A large amount of the sociological debate on social class has focused on whether the working class is in decline or more recently if they are perhaps becoming middle class. Modern politicians often suggest that we are living in a “classless society”, Tony Blair in 2000 stated that the “class struggle has ended. ” Karl Marx (1818-83) however believed that there are two classes in a capitalist society, the bourgeoisie, who owns the means of production and the workers, who are exploited because they could only survive by selling their labour power to the bourgeoisie.
Marx’s immiseration thesis predicted that class divisions would become more polarised as intermediate classes merged with either the bourgeoisie or sink into the working class. Max Weber (1864-1920) distinguished class groupings into four categories, these being the propertied class, the property less white-collar workers, the petty bourgeoisie and the manual working class. Weber predictions in sharp contrast to Marx were that the changes in industry would lead to a diversification amongst the classes which would in turn cause the middle class to expand rather than polarise into the working class.
The working class contains different sub-cultures; one of these being the proletarian traditionalist. This section of the working class were usually found in small close knit communities and the males were employed in long established industries such as mining, docking and shipbuilding. These workers possess a strong sense of belonging and solidarity. They were united in their support for the Labour party and trade unionism. The work they done was usually dangerous and they were badly paid. Although there was no job security they possessed huge pride in their craft and the skills they had.
The proletarian traditionalist is not an individualist; David Lockwood (1966) describes ” a public and present orientated conviviality” which ” eschews individual striving to be different. ” Unlike the middle class proletarian traditionalists do not pursue individual achievement by trying to gain promotion at work or success in running their own business. Rather they identify strongly with the pursuit of collective goals. Marx (1867) stated that the bourgeois would develop complex technology to replace manual work, which would leave the homogeneous working class people unskilled machine operators.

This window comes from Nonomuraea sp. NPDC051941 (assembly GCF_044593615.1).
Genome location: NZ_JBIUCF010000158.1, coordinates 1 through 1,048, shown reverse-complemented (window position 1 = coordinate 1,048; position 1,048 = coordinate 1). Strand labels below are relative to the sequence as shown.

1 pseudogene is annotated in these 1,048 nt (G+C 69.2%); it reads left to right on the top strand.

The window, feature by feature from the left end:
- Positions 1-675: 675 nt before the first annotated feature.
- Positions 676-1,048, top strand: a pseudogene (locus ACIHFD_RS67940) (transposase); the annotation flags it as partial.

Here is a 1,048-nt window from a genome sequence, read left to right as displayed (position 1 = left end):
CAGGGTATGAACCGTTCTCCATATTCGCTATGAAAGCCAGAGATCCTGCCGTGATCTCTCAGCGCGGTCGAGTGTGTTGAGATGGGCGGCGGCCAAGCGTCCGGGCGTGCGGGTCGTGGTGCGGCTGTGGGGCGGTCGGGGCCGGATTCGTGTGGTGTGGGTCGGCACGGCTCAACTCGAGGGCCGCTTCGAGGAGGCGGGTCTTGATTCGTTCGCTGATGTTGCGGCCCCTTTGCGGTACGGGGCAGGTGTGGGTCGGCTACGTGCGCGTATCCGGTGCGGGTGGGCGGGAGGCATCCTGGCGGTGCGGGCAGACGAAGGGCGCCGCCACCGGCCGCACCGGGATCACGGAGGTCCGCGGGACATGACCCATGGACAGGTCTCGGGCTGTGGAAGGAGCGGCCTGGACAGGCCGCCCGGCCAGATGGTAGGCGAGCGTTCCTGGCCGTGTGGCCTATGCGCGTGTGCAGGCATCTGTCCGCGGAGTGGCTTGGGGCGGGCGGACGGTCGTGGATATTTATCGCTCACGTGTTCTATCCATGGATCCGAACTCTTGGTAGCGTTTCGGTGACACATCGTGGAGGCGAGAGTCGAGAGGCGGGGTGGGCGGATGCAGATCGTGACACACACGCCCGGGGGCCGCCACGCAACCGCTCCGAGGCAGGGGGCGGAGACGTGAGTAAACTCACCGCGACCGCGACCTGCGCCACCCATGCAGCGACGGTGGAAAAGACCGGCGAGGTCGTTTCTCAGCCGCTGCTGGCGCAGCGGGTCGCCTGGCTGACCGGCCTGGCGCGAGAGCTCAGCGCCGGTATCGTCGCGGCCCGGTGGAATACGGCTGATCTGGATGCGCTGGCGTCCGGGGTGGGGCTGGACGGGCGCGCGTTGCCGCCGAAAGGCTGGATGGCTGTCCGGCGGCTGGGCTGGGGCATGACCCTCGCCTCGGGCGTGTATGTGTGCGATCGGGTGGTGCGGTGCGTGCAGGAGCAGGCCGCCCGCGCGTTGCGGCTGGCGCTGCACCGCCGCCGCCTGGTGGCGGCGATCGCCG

However in contradiction to this view Dahrendorf (1959 Class and Class Conflict in Industrial society) predicted that the introduction of technology would make the manual working class increasing heterogeneous. He stated, ” Increasingly complex machines require increasingly qualified designers, builders, maintenance and repair men and even minders. ” As technology advanced further and work patterns changed Harry Braverman (1974 Labour and Monopoly Capitalism. ) argued that many non-manual jobs had become so de-skilled that they were indistinguishable from manual work. This was the theory of proletarianisation. The middle classes were converging with the working class. )
Crompton and Jones (1984) (Sociology review November 1995) put the point forward the majority of the de-skilled work was carried out by women. Gallie (1994) argue that because women are frequently found in part time jobs this will further decrease the quality of women’s jobs in terms of skill. Kirk McMann (The making of a British underclass, 1992) argued that this situation was creating an “underclass. ” A study conducted by Routh (1980) found that manual workers declined from 79% of those in employment in 1911 to just under half in 1971.